Many people do not understand what MS got for this deal: RETAIL presence in many countries where MS has almost no official presence.

All those Nokia Stores around the world now can be Mini Microsoft Stores and can feature other MS products alongside of phones...Extremely important for MS esp for Asian markets.

Crimson Rain said,
Many people do not understand what MS got for this deal: RETAIL presence in many countries where MS has almost no official presence.

All those Nokia Stores around the world now can be Mini Microsoft Stores and can feature other MS products alongside of phones...Extremely important for MS esp for Asian markets.

Man, I didn't even think about that.

Here we go...

Nokia Lumia Phone Starter
Nokia Lumia Phone Basic
Nokia Lumia Phone Premium
Nokia Lumia Phone Business Edition
Nokia Lumia Phone Enterprise Edition
Nokia Lumia Phone Ultimate

People like to laugh about this, but think about how the competition has been naming some of their devices and Microsoft's do not seem that far off base.

Kalint said,
Here we go...

Nokia Lumia Phone Starter
Nokia Lumia Phone Basic
Nokia Lumia Phone Premium
Nokia Lumia Phone Business Edition
Nokia Lumia Phone Enterprise Edition
Nokia Lumia Phone Ultimate

I think MS learned from this.

knighthawk said,
"I think MS learned from this." -- I hope for their sake they have, but I'm not so sure.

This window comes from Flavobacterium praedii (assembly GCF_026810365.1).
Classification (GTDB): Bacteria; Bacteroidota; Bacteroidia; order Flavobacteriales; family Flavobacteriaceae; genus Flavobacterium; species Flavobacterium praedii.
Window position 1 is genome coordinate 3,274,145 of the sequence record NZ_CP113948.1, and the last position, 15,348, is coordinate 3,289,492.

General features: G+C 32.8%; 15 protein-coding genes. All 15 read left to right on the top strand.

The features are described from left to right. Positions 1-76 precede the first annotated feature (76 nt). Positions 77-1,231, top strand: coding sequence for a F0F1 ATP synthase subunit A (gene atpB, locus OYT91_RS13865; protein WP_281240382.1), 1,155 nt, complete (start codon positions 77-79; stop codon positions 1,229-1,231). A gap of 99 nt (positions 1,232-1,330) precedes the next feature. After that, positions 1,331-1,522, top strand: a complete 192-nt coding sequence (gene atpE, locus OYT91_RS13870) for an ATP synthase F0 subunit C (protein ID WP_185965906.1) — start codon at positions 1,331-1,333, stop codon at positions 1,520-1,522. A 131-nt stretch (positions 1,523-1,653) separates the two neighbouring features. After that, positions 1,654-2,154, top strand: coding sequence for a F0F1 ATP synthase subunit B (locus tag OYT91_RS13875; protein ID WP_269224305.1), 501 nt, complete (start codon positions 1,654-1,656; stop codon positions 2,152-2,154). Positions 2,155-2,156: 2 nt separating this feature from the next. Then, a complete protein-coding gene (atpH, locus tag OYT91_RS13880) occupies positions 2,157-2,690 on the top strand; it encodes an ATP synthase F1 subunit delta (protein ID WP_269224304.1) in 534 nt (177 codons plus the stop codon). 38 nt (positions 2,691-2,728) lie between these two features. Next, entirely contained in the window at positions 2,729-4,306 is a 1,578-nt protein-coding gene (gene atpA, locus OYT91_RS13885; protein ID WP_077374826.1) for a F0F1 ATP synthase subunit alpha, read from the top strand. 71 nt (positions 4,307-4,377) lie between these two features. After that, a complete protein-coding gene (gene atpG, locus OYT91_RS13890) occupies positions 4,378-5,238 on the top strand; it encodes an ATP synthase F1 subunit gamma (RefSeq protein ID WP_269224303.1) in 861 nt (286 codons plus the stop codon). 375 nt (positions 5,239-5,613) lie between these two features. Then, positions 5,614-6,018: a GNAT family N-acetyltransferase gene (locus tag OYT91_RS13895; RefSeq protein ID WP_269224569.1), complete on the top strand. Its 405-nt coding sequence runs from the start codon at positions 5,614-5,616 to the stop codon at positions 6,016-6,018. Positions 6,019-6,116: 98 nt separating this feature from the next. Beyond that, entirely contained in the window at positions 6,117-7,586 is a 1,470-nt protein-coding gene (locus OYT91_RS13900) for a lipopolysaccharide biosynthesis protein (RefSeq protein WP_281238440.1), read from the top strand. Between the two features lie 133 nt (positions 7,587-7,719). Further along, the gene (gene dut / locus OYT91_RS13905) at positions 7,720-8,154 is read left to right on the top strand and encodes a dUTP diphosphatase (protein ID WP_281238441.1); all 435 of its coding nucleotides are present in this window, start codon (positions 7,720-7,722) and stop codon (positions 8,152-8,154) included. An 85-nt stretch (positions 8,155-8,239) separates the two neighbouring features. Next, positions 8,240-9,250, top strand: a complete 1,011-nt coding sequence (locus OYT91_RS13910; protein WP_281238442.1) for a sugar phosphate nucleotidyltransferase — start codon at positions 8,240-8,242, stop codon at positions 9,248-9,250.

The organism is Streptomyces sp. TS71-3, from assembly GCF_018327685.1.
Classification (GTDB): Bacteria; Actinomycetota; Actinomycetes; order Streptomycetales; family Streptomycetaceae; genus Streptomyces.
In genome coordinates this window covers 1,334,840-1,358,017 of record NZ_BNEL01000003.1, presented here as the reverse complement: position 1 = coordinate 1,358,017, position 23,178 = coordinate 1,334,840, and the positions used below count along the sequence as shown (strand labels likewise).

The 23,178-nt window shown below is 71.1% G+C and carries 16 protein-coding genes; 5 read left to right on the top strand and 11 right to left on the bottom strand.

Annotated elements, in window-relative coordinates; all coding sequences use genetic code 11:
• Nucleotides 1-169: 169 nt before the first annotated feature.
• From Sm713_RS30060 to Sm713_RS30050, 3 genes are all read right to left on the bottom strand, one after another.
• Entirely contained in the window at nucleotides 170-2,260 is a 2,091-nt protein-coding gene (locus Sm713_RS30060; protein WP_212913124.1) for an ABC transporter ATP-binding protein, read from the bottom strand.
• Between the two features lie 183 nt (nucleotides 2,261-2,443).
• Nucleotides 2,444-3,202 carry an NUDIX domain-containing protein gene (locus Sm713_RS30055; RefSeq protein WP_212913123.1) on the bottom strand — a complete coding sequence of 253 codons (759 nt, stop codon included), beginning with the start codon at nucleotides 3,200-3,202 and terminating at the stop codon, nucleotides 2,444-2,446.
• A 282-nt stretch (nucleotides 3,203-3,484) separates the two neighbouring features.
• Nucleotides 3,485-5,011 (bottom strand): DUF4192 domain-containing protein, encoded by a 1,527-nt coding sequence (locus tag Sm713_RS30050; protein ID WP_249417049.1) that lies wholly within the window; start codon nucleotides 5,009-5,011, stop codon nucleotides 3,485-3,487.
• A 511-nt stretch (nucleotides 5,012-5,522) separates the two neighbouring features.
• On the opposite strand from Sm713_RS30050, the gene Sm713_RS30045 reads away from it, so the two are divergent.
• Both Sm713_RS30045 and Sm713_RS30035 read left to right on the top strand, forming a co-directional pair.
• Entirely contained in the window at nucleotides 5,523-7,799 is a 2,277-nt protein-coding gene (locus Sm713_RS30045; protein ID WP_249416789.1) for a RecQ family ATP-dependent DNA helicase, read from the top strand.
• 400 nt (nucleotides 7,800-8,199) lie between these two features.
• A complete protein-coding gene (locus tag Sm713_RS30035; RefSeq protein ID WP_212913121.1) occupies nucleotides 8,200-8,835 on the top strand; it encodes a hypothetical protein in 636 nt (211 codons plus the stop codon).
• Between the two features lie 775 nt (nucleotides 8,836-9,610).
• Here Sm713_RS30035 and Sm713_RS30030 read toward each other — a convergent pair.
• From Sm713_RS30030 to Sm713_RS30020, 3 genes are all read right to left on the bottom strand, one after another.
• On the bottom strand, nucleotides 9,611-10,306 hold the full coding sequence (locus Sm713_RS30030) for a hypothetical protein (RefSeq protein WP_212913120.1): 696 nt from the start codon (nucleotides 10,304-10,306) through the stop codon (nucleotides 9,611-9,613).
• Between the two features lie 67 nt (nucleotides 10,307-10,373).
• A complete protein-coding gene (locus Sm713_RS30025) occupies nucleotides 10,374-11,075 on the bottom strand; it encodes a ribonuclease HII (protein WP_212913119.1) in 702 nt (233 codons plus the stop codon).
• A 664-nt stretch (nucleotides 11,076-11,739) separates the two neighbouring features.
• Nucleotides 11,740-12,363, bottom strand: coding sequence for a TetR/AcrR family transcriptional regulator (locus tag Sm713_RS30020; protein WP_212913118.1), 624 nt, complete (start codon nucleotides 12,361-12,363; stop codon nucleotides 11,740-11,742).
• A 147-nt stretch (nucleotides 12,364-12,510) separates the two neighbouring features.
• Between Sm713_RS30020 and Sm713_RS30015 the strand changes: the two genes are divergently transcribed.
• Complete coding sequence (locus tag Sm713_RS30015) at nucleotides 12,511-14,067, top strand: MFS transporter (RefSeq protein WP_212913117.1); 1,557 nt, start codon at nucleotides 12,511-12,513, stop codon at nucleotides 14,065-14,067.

There are only 2 retail version of Windows 8 today. It's pretty obvious they have.

Figure 8 Dash said,
I hope MS starts selling unbranded devices straight from their website/store.

I think if they keep a good low end phone like the lumia 520 series, 620 series and keeps innovating on the top end with the 1020s, 1520s, they will be fine. I really hope they dont treat this as the "Surface" line in that they wanted to inspire OEMs to make better hardware. I hope they sell a ton of these things and keep the WP market going =).


The only worry I have is while Nokia was the biggest catalyst of both software and hardware advancement for Windows Phone this will slow down considerably now which will be an extremely bad thing for WP as a whole. We've seen several instances where Nokia innovation more or less forced Microsoft to advance OS and software development and that may well end.

I would see possibly more stuff coming, Pretty much the whole Nokia team is Now MS's team and will stay as a team for mobile development, they will just have more money now to do things.

Sounds good to me, this should at least allow for better rollouts of Lumia devices to more markets than this slow style Nokia has been doing. I figure they didn't have enough money to really push out large volumes of devices from the start and had to instead do it slowly as they made money in the process. That shouldn't be a issue now though with MS paying the bills, something like the next flagship Lumia with WP 8.1 should release on a large scale in lots of markets at the same time.